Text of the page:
Some breakfast cereals from the past now seem like deeply questionable marketing ideas. Or amazing ones. All (okay, most) of the cereals in this gallery were probably delicious, but few are still around. It’s usually obvious why.
We love football player/reality star/social media whore Chad Ochocinco (nee Johnson), even if he plays for he Bengals. In fact, we’d buy his Ochocinco’s cereal if it were available here in NYC. Alas, it’s not… And now it’s being taken off shelves at grocery stores in Ohio because a phone number intended to push people to a kids charity actually belongs to a phone sex line.
Breakfast cereals may be a delicious way to start your day, but they aren’t drugs. Unfortunately, that mere fact hasn’t stopped food companies from marketing cereals based on their amazing health effects. In fact, as we’ve reported before, the more health claims on a cereal box, the more likely it is to be really bad for you. Here are a few amusing examples from around the world.
Personal finance blogger Len Penzo doesn’t have a minivan full of highly trained tasters at his disposal like our siblings at Consumer Reports. When he set out to compare generic and name-brand cereals, he found something even better. He rounded up the small children of his neighborhood, and subjected them to a blind cereal taste-test.
Phill tells Consumerist that he saw a pricing error on cereal at his local Safeway, and brought it to the attention of store employees. In the process, he tried to invoke Safeway’s price guarantee. After all, if the cereal was marked 28 cents per pound (instead of 28 cents per ounce, as it should have been) why shouldn’t Phill be able to buy it at that price? Yet the store employees would hear none of it.
Kellogg decided that it isn’t such a good idea to pretend Cocoa Krispies build your immunity.
A new Yale report finds that cereal companies spent $156 million per year marketing to children, and most of that money gets plowed into pushing the sugariest cereals, which they try to pretend are healthy.
We don’t recommend keeping your savings in your pantry, but in case you were wondering, here’s how much money you can fit into an Apple Jacks box. [Slate]
Late last month, a U.S. District Court judge dismissed a complaint filed by a woman who said she’d been buying Cap’n Crunch’s Crunch Berries cereal for four years under the assumption that crunchberries are a real berry. “The plaintiff, Janine Sugawara, alleged that she had only recently learned to her dismay that said ‘berries’ were in fact simply brightly-colored cereal balls.”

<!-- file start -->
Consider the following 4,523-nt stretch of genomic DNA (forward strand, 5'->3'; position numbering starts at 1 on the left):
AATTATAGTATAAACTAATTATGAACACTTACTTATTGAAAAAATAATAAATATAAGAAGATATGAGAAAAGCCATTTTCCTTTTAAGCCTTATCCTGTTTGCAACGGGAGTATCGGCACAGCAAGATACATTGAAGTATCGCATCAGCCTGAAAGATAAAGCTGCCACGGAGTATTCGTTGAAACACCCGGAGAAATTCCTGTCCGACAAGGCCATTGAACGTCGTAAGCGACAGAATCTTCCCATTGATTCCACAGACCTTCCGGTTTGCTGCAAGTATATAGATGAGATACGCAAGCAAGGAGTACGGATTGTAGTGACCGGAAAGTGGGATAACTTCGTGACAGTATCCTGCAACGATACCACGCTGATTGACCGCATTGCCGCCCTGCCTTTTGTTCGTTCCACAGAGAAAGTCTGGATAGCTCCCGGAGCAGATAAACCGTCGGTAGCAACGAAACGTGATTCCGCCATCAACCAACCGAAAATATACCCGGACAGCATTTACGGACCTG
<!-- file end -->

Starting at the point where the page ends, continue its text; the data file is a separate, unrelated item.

-That’s why you’re a junior account manager, Chuck. You don’t think outside the box.
Supposedly, Kellogg’s “brand reputation” is in the gutter after canning Phelps over the pot photo, slipping from #9 to #83 in a list of 5,600 companies. We’d believe it more if this “reputation index” chart from Vanno, a brand index company, didn’t look like someone was given PowerPoint and 3 minutes and told to produce some convincing evidence for a press release.
Dan can do math in his head, which is a great skill these days when you’re checking out the n objects for x price! specials at Target. In this case, Dan notes that the “temporary price cut” is so temporary that it doesn’t even exist: you’ll pay 13 cents more per box if you buy three of them. This is the third Target “special” we’ve seen this month that screws the consumer. Are we seeing a new trend? Is it legal to call it a price cut if it’s not?
Kellogg has confirmed that the much-feared grocery shrink ray has now focused its malevolent beam on Apple Jacks, Cocoa Krispies, Corn Pops, Froot Loops and Honey Smacks. Boxes were shrunk by an average of 2.4 ounces.
The recalled products were distributed nationally under the Malt-O-Meal brand name as well as under private label brands including Acme, America’s Choice, Food Club, Giant, Hannaford, Jewel, Laura Lynn, Pathmark, Shaw’s, ShopRite, Tops and Weis Quality. The cereals have “Best If Used By” dates from April 8, 2008 (coded as “APR0808”) through March 18, 2009 (coded as “MAR1809”).
Sabrina bit into a rodent skull and cut her gums while eating a bowl of cereal. The 100% natural, premium gourmet nutty cranberry maple granola she was trying to enjoy was purchased at a Hannaford in Maine and manufactured by Bakery on Main. Aside from selling the rodent skull, both Hannaford and Bakery on Main are handling the situation well.